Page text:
The fault in our stars



Manila — I was born in the sign that is ruled by the moon, which, according to birth sign readings, makes me a sensitive and emotional being. I have read that people who love staring at the moon, most often playfully called lunatics (the word comes from the word Luna, the Roman moon goddess) are induced into lunacy and other behavior changes as full moon also changes.


But this is getting too far already. In the last day of January when the super blue blood moon was putting on a spectacular show around the universe, I was going nuts, call it lunatic, because I was not outside looking up at the sky but was holed up in a hospital for an eye surgery the exact same hours that the moon showed off its beauty. I won't be alive anymore when another lunar event like this will happen. Imagine how dreadful that felt.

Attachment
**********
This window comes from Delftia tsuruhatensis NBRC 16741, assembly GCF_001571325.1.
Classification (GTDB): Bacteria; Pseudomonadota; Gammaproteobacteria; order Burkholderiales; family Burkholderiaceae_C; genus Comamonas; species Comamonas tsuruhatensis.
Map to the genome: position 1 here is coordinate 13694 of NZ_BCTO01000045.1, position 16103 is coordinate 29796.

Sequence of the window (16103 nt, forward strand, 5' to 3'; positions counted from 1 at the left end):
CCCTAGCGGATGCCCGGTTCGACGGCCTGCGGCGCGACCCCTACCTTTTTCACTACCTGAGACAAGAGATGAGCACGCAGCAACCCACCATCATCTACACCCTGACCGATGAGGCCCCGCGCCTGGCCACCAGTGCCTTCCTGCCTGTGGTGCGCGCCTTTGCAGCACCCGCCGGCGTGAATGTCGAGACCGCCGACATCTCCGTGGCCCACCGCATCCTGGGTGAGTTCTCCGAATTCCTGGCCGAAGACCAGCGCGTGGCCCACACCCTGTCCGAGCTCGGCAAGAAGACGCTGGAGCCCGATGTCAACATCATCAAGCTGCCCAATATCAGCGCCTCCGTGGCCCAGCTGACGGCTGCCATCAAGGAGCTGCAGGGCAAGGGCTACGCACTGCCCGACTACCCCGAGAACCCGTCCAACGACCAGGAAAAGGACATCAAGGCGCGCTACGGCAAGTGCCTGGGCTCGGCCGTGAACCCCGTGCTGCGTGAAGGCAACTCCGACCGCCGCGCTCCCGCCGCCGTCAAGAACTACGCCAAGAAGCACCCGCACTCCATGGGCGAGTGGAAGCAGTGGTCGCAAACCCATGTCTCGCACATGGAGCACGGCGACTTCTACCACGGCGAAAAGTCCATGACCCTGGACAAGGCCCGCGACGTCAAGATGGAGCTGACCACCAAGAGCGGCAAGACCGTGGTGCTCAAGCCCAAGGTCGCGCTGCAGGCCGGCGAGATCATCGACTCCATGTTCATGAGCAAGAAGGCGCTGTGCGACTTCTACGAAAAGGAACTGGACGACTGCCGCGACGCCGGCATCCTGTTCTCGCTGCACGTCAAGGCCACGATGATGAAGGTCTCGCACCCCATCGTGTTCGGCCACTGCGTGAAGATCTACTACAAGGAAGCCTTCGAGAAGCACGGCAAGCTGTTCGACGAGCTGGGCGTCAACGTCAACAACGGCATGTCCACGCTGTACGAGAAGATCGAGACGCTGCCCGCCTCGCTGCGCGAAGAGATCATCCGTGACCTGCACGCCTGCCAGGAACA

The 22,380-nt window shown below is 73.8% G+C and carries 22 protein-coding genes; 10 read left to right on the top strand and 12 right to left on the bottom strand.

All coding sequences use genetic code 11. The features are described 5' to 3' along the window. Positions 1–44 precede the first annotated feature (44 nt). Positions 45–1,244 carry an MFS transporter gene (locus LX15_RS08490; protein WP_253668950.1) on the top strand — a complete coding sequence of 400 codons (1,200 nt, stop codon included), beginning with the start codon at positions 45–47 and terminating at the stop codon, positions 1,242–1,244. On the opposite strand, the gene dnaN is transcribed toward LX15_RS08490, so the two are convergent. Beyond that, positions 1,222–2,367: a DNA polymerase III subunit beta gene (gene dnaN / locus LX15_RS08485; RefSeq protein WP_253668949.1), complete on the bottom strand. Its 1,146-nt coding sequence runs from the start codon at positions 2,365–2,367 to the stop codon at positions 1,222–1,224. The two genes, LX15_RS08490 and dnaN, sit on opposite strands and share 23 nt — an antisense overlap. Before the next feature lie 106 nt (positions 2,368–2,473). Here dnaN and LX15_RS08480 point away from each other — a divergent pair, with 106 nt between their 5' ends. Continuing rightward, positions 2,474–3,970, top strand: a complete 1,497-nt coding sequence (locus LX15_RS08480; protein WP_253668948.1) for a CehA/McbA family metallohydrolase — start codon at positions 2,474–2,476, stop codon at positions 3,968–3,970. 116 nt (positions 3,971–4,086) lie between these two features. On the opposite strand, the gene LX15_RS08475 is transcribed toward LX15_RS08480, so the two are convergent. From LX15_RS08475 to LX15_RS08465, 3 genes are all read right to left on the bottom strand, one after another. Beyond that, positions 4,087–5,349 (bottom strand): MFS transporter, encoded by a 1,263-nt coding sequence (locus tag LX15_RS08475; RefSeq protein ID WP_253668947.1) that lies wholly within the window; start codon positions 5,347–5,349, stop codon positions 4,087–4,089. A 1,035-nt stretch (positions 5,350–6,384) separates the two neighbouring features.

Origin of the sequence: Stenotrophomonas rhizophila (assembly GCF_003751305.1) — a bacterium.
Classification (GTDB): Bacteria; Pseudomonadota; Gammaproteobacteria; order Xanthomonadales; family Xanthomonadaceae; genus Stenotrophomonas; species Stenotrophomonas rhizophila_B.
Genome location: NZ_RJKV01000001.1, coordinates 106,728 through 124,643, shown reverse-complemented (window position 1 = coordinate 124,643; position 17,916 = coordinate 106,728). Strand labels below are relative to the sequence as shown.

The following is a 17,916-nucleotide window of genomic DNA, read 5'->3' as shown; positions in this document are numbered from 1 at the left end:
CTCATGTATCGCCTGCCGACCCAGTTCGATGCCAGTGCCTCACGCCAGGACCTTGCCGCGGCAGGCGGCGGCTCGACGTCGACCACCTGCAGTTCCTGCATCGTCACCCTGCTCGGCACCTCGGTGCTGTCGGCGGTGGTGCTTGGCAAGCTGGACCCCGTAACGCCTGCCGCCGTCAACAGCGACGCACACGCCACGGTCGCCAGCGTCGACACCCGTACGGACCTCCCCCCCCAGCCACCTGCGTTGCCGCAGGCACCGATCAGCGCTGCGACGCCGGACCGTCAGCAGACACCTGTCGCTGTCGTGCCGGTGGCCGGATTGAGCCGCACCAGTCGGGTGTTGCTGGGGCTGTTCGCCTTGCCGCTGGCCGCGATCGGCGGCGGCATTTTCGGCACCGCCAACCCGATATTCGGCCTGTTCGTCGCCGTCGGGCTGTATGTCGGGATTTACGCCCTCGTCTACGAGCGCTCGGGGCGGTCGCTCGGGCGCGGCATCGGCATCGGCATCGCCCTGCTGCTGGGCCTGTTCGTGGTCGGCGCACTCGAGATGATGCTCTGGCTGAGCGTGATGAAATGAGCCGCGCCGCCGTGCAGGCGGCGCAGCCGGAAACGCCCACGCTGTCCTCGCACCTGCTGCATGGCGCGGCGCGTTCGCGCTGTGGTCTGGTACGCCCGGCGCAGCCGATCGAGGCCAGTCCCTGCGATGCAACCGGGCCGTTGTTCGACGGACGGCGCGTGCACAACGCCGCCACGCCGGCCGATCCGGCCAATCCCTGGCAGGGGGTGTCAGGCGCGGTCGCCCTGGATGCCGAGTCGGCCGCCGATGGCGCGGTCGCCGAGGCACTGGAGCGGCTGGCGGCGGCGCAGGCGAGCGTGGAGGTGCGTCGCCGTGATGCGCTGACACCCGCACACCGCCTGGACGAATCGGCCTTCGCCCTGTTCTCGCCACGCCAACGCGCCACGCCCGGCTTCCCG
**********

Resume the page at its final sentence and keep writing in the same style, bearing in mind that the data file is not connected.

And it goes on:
So as I was wheeled into the operating room, I thought about mortality. More so when the surgical team started administering the anesthesia and asked if I was feeling dizzy already. As I slipped into unconsciousness, I thought I heard one of them say "Just sleep. Everything will be okay." I told myself I wanted something like that said to me as I would lie dying, hopefully in peaceful circumstances.


The surgery was a combination of two procedures called vitrectomy and scleral buckling to fix retinal detachment. I had undergone a similar surgery but just one of the two procedures in the other eye five years ago. Then as I woke up nauseous and disoriented, I asked what time it was. I counted at least three hours of surgery.


I was in so much pain from a swollen eye and stinging eye drops that I forgot about the super blue blood moon. But what I remembered was a dream, or was it an out-of-body experience — of me looking down at five or six people surrounding someone who was covered and asleep. There have been many stories like this from people in near-death experiences or in puzzling states that are difficult to explain but are true stories, and mine is one of them.